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Radiotherapy long-term side effects

Radiotherapy long-term side effects. These can occur even years after completion, can vary in nature, and are often limited to the treated area.

Long-term effects of radiotherapy include:

  • Lymphedema
  • Infertility
  • Oral cavity disorders
  • Skin sensitivity
  • Occurrence of a second tumor


One of the long-term effects of radiation therapy is lymphedema. Lymphedema is a buildup of fluid in the subcutaneous tissues, and the arms and legs are the most affected areas. This long-term effect of radiotherapy occurs especially in those individuals who have undergone surgery for removal of axillary or breast lumps. In some cases it resolves spontaneously, but in most cases it turns into a chronic problem. Lymphedema can be prevented through a rehabilitation course.


Another of the long-term effects of radiation therapy is infertility. Especially if the radiation therapy occurred in the pelvic area or on the reproductive organs. However, there are several ways to preserve fertility before starting treatments. For men, sperm can be banked and frozen for future use. In women, oocytes or ovarian tissue may be frozen.

Oral cavity disorders

Long-term effects of radiation therapy include oral cavity disorders and those related to swallowing, teeth and gums. The salivary glands, tongue, gums, and teeth are very sensitive to radiation from radiotherapy. To prevent this long-term side effect, it is essential to have proper oral hygiene. Rinse your mouth several times a day with a specific mouthwash such as Xerogel Mouthwash. Avoid smoking and alcoholic beverages completely.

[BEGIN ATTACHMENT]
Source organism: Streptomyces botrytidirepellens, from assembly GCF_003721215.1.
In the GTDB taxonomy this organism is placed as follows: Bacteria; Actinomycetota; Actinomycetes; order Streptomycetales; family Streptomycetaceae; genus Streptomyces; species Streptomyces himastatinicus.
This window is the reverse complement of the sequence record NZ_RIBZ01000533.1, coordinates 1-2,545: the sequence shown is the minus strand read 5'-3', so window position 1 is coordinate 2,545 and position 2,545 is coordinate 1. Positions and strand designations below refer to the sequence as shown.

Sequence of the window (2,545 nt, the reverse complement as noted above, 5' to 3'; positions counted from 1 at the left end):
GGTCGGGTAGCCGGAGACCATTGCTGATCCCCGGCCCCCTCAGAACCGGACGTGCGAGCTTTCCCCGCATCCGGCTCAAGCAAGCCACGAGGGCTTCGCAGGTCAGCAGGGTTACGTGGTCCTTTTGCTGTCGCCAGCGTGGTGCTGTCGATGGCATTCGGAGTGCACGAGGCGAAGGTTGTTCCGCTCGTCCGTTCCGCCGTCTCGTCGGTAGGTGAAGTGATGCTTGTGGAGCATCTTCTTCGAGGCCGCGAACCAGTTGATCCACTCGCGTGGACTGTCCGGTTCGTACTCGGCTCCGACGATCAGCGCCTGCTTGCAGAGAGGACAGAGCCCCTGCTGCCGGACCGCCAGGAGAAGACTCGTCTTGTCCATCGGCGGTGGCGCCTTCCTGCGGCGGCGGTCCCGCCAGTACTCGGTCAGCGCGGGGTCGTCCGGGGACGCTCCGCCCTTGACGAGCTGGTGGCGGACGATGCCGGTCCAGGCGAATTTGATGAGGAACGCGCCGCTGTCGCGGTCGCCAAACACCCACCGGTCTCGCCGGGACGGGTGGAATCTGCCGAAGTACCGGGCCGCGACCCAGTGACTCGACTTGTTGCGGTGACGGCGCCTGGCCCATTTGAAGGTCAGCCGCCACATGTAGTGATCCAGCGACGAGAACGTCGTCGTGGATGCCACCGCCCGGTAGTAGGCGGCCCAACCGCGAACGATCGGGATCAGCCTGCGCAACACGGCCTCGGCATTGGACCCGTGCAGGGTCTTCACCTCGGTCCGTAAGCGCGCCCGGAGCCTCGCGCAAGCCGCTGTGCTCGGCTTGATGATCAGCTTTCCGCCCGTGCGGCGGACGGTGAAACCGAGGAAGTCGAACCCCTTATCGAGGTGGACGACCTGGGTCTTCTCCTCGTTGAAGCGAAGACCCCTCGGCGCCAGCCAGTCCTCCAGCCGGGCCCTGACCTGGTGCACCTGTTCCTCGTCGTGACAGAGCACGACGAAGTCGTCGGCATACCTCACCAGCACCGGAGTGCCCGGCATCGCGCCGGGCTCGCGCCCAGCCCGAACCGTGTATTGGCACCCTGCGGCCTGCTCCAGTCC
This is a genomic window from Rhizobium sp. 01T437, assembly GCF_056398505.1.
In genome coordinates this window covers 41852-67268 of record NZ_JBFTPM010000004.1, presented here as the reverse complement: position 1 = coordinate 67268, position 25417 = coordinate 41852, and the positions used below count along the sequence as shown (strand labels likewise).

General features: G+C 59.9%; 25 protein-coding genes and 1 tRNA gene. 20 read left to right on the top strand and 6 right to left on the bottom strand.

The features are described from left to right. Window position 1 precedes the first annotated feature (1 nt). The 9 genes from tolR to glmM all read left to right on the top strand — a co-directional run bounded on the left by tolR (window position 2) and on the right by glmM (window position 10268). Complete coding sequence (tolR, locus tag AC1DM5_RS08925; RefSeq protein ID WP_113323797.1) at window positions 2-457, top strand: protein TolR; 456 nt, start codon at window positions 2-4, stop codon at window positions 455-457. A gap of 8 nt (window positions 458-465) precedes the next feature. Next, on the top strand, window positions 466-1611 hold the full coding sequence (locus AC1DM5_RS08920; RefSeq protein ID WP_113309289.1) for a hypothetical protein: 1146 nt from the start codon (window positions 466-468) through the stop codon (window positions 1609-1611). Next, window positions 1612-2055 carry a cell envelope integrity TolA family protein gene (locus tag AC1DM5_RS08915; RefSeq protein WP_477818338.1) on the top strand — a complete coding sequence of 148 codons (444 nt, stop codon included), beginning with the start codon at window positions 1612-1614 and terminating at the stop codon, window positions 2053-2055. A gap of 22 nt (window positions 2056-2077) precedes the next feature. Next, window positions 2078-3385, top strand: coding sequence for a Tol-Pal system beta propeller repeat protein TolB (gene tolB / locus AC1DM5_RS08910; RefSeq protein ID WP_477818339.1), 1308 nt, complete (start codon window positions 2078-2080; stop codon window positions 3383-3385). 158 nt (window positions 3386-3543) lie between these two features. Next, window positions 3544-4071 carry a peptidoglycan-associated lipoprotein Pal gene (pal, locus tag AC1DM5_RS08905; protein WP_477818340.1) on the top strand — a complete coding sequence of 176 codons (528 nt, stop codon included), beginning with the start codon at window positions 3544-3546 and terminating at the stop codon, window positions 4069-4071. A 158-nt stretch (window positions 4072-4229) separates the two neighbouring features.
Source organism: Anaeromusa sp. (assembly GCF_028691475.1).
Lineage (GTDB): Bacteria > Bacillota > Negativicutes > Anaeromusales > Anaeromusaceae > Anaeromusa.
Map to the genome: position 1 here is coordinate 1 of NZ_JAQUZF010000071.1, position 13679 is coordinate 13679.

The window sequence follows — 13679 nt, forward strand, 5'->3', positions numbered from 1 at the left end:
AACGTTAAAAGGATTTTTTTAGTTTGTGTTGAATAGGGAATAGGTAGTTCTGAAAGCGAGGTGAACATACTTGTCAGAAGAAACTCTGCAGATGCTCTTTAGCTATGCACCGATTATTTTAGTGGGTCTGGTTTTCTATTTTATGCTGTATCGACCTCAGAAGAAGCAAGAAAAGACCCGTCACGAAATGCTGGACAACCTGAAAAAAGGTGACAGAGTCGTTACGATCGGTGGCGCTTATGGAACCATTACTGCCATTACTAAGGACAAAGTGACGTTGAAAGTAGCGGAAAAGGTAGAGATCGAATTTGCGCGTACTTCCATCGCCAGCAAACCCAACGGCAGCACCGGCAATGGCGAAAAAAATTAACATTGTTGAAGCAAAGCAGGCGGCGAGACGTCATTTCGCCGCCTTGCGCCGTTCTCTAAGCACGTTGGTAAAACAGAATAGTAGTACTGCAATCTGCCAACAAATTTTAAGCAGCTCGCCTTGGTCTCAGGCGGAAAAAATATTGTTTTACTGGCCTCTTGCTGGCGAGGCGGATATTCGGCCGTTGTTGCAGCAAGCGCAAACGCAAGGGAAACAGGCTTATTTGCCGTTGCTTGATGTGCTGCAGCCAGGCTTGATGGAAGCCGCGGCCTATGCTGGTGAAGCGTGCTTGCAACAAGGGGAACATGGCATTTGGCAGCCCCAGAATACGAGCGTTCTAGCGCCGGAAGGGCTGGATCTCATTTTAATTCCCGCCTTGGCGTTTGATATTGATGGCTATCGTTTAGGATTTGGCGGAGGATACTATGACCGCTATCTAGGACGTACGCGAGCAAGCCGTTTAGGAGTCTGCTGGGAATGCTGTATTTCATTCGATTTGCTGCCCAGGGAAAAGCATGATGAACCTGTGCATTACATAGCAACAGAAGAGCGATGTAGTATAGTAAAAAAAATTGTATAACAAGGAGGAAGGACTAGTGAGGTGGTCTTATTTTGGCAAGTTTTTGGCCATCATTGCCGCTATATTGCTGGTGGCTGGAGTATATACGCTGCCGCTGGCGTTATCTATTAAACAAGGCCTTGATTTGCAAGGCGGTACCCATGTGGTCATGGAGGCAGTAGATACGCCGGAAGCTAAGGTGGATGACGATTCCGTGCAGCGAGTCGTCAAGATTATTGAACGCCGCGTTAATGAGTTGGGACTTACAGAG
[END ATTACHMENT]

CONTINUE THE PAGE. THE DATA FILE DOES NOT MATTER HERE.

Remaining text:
Skin sensitivity

Radiotherapy long-term side effects: we then find skin sensitivity, which especially affects those who have undergone radiotherapy on the skin. In fact, over time, skin loses its natural elasticity and tends to become dehydrated. Avoiding sun exposure will be essential, along with the use of emollient and moisturizing creams such as Protective Dry Oil or Emollient Body Cream.

The occurrence of a second tumor

The last of the long-term effects of radiation therapy is the emergence of a new tumor. Radiation, in fact, is one of the possible causes of tumors; the appearance of a new tumor can occur up to 30 years after the first treatment. Completely changing one’s lifestyle is essential: smoking, alcohol and uncontrolled sun exposure are completely to be avoided; leading a healthy life, eating well, exercising and getting regular checkups can reduce the onset of a new disease.